Mr. Jeremy Corbyn believes that it is not only the TGV but domestic trains that can present hazards, particularly for women travelling alone. The man who may yet emerge as the new Leader of the Old Labour party in Britain has attracted much ridicule for suggesting that “Women only” (JC does not do ‘ladies’) railway carriages might offer some sanctuary from marauding males. Mock ye not. It may not be the most innovative or eye-wateringly devastating of Mr. Corbyn’s many thoughts but my own research suggests that ladies, not only or even of ‘a certain age’ find the prospect of man-free travel quite appealing. The practicalities of JC’s proposal, even for the re-nationalised railways that Comrade Corbyn will, as Prime Minister, bankrupt the nation seeking to deliver, might be a little daunting. How, for instance, do you avoid the enforced bodily contact, bordering sometimes upon intimacy, that is experienced during the rush-hour on the London Underground and some suburban commuter trains? We may be confident, though, that the People’s Party will overcome these and other minor difficulties as easily as it will balance the economy and re-distribute the people’s wealth. Corbynomics is the Brave New Order.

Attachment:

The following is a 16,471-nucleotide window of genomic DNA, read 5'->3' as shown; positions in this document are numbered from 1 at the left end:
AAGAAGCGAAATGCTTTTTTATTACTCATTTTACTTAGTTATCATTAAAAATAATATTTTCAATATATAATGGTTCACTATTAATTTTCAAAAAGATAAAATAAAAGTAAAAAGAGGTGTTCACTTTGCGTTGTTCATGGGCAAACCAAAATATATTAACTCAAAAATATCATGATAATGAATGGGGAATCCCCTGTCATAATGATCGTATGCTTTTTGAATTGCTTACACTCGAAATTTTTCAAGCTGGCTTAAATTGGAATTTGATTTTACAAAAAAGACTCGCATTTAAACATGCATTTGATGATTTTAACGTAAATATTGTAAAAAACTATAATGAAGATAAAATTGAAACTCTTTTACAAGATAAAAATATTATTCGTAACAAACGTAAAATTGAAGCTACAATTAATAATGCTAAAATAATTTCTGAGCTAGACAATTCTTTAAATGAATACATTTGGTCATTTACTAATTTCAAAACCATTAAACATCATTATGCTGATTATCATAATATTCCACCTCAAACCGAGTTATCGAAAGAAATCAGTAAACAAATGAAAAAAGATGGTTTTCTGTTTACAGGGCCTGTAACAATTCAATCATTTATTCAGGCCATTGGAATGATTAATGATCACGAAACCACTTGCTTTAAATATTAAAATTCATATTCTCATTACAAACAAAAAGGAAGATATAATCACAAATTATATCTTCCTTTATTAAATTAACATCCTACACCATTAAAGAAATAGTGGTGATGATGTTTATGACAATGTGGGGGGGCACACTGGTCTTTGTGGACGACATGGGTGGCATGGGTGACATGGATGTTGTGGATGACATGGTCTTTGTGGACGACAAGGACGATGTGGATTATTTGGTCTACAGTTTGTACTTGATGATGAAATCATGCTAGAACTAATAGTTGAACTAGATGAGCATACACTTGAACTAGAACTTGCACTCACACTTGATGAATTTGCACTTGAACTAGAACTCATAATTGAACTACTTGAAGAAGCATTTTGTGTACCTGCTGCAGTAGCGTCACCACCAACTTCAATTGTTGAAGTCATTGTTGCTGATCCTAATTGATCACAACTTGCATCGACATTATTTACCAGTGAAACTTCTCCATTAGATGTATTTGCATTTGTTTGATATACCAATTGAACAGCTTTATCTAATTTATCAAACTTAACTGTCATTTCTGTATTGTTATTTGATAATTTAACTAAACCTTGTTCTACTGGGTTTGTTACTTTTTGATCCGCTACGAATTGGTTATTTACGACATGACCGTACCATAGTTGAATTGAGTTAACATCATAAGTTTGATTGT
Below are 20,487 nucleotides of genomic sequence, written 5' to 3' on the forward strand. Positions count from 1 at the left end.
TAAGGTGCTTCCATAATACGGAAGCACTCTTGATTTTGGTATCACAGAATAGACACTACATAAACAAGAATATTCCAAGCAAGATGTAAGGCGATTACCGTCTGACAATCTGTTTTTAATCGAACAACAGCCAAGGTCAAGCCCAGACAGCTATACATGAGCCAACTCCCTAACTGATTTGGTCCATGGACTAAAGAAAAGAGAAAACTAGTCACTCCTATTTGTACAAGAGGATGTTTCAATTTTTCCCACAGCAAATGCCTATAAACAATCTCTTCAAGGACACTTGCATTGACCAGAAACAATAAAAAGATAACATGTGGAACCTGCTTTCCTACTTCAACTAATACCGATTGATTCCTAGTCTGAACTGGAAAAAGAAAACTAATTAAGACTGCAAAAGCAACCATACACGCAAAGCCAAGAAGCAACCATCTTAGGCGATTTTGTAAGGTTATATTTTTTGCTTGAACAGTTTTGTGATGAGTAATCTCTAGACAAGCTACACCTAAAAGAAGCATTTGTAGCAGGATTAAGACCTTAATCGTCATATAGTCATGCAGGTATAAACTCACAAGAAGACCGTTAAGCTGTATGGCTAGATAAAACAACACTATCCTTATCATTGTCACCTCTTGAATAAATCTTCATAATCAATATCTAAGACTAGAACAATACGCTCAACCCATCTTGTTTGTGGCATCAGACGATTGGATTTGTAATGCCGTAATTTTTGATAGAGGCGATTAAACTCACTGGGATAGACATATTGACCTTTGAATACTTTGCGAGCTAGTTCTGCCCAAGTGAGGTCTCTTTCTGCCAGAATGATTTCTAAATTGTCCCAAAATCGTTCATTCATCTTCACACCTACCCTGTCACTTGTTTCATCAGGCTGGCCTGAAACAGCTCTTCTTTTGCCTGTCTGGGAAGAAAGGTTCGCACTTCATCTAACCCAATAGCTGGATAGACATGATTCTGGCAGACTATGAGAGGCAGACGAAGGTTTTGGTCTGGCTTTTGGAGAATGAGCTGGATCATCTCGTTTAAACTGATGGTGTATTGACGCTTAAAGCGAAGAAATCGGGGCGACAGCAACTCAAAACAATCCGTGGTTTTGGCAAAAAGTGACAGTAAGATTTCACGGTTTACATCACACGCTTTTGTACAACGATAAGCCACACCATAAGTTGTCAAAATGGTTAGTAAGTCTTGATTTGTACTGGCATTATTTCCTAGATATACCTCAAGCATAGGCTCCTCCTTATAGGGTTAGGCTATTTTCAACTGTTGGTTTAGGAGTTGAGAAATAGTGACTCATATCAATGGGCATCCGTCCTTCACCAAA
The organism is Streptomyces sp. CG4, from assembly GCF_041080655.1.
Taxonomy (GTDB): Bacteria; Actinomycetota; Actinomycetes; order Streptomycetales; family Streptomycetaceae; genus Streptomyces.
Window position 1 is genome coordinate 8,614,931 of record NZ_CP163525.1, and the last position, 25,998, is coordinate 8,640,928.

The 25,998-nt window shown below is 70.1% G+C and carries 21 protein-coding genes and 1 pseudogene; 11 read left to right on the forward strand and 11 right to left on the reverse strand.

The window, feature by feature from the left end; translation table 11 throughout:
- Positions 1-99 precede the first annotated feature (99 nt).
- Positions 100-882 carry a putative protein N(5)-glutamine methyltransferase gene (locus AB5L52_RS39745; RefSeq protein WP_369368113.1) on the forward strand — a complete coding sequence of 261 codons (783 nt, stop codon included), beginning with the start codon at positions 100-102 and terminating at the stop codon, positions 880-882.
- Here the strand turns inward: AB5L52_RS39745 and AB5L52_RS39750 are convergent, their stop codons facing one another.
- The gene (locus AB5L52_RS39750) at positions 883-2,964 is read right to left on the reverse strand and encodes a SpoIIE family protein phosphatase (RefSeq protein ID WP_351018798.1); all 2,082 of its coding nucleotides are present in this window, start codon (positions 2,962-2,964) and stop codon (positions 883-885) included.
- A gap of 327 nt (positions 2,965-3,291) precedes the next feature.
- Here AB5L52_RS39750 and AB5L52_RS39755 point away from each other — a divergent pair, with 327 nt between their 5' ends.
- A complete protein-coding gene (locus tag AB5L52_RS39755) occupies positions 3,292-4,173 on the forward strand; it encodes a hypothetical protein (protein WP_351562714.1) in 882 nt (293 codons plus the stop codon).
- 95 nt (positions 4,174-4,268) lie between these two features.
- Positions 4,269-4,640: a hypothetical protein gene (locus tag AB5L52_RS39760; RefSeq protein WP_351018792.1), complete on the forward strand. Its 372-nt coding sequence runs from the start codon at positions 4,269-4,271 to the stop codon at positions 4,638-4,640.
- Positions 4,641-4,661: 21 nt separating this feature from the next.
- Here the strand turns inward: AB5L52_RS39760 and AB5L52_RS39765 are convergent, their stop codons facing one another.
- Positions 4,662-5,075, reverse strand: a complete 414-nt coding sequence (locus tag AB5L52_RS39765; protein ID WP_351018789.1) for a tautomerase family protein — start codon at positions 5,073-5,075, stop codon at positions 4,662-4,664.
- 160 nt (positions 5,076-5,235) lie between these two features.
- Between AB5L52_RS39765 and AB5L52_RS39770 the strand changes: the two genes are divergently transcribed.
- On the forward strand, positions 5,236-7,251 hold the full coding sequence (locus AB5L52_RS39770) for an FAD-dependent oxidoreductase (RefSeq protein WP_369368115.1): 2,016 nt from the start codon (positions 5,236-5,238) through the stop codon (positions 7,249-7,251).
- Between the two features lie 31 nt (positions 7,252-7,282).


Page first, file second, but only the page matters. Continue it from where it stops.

The Fox really is in the chicken-coop. Having secured last-minute endorsements from enough dewey-eyed and romantic Labour MPs to allow his name onto the Leadership ballot paper “Jerry the Red”. The Welsh Windbag, Neil (Lord) Kinnock avers that JC is being backed by “welsh Trotskyists” which is very possibly true and the frontrunner also has the support of Dave ‘Spart’ Nellist, the leftist former MP who now heads up the Trades Union and Socialist Coalition as its ‘Chair’. ‘Corbynomics’ “could cost the UK £5 billion a year”. Corbyn’s election would be “madness” says a widely respected Cooper-backing former postman, Alan Johnson. “Labour donor’s will pull cash from Corbyn” scream the headlines “rather than back a dead horse”. That would be the same “dead horse”, presumably, that has taken the final fence and is now storming down the home straight towards the finishing line.
“Will Corbyn do a deal with the SNP to seize power”? (Almost certainly “yes” if that’s what it takes and politically they are not poles apart). “Would a Republican Corbyn become the first Leader of the Opposition to refuse to become one of Her Maj’s Privy Counsellors?” Possibly, but I doubt that the Great Lady is losing much sleep about the thought. The Legacy, Blair, currently vying for position as one of the most loathed politicians in recent history, ‘helpfully’ intervenes, along with ‘Poor Jack’ Straw to opine that “Labour is walking off a cliff with its eyes shut.” The Clunking Fist, who some still remember as a Labour Prime Minister, warns of Labour being led into the wilderness – possibly for longer than the statutory forty days and forty nights. Lord Foy of That Persuasion plots to stop The Rotter by persuading Burnham, Kendall and Cooper to pull out of the contest. Would this halt the process? No. it would hand the Bearded Wonder victory on a plate.